For the study, researchers used experimental channel catfish (Ictalurus punctatus) that were all two years of age. Before the study, they were acclimatized in laboratory conditions for 15 days, after which they were randomly assigned to one of three groups. These groups, which they referred to as treatment groups, each had 10 fish and was classified as the control (those that were not supplemented with curcumin) and the experimental groups (those that received either 0.5 or one percent of curcumin in their diets, respectively). Body length and weight were measured at the start of the study, and at 20-day intervals afterward. Two months after the fish started curcumin supplementation, researchers collected blood samples from nine fish from each group.
Researchers then injected Aeromonas hydrophila bacteria into the body cavities of the fish. The bacteria causes motile Aeromonas septicemia (MAS) in fish – a condition which is marked by the presence of blood poisoning (septicemia) and ulcers in the fish's skin. The bacteria is commonly found in freshwater ponds and affects fish such as catfish, several species of bass, and many species of tropical or ornamental fish. The team observed the fish for a week, recording their morbidity and mortality.
From their findings, researchers discovered that fish that were supplemented with curcumin were heavier than those in control, with the difference becoming more pronounced 40 days after the fish modified their diet. They also discovered that curcumin-supplemented fish had lower levels of both interleukin-4 (IL-4) and interleukin-12 (IL-12), which are biomarkers for inflammation. This builds on an earlier study that exhibited the immune-boosting properties of curcumin in Nile tilapia that were infected with the pathogen Vibrio alginolyticus.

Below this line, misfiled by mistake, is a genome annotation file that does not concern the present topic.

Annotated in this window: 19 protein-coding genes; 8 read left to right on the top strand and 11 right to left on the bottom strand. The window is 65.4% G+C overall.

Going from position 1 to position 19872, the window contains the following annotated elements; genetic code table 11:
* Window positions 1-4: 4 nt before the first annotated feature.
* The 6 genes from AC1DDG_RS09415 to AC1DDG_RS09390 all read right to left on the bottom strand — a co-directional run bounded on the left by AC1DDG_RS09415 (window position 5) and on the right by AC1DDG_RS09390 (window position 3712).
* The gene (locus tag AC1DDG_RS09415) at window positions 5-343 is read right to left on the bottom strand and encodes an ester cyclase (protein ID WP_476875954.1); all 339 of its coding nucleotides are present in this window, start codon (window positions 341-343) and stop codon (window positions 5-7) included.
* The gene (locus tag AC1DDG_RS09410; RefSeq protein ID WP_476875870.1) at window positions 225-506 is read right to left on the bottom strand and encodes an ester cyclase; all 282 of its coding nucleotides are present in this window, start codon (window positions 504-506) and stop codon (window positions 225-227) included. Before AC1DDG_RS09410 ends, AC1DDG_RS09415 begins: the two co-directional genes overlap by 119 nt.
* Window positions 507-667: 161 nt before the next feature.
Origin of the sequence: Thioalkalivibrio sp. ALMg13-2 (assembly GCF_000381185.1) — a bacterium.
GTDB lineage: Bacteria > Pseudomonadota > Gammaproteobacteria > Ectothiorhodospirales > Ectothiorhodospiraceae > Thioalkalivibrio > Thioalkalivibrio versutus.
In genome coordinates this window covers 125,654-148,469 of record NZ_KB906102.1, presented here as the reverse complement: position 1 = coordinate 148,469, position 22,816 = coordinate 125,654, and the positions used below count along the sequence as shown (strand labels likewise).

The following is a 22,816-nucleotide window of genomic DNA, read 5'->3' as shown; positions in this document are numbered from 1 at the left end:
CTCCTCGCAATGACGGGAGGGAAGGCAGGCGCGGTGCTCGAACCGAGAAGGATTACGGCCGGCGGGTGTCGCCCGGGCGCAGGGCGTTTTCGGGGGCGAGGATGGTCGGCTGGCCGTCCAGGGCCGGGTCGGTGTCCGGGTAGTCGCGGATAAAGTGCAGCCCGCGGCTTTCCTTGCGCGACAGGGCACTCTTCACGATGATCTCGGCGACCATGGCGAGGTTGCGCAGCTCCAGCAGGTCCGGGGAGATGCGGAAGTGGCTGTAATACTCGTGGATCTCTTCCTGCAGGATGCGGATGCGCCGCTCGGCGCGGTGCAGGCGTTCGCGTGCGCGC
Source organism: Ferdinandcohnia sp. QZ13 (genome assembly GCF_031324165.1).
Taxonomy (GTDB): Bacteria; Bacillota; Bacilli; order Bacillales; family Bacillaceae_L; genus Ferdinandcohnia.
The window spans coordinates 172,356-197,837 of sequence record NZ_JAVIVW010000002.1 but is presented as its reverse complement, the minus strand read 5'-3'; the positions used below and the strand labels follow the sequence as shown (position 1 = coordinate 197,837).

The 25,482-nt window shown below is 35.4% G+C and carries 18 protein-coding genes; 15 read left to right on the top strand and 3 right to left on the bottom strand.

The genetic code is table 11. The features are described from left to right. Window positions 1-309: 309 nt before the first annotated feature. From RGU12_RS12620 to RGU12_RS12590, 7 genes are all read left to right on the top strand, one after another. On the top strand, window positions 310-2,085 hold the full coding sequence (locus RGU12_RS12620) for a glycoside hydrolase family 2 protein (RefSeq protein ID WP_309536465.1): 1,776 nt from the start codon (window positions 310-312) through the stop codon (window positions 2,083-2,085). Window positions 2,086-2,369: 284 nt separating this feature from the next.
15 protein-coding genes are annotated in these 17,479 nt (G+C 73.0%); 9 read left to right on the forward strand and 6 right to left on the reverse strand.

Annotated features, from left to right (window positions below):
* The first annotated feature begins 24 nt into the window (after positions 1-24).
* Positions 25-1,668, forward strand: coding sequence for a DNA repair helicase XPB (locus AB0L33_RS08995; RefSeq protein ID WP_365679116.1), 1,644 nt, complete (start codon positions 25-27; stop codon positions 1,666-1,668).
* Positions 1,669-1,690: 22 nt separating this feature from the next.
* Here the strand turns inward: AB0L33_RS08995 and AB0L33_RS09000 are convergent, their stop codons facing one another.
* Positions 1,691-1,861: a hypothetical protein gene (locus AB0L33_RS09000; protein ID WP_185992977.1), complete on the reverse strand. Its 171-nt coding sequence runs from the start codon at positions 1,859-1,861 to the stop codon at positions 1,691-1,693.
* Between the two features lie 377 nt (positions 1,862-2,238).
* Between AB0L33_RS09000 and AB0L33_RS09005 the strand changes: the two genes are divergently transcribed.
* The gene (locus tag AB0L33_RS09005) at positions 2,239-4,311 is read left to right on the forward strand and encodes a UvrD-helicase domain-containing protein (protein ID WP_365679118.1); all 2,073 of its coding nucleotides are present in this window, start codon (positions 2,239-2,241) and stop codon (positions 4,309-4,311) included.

In terms of survivability against A. hydrophila, reported as a pathogen with the potential to cause widespread economic losses, fish that were supplemented with curcumin had a lower mortality rate than that of the control group. In particular, fish that were infected in the control group all died 24 hours after being challenged with the bacteria, but those that were provided with 0.5 and one percent curcumin had a 33 and 22 percent mortality rate, respectively.
Of the findings, the researchers confirmed the potential of curcumin to improve disease resistance in commercially farmed fish, thanks to its antimicrobial properties. Future studies, they added, will determine whether curcumin holds up in the long run, based on cost-benefit ratios – as well as discover the underlying process by which the compound enhances immunity in fish. This can also lead to reduced dependence on commercial antibiotics, especially since commercial kits do not deal with inflammatory mediators in fish. (Related: Pharmaceuticals are in your fish.)
"There is a need for research to study the efficacy of various natural supplements that can enhance non-specific immunity against various common fish pathogens and consequently enhance growth rates," the authors wrote. "Proven efficacy of natural supplements may lead to decreased use of antibiotics and other harmful chemicals."
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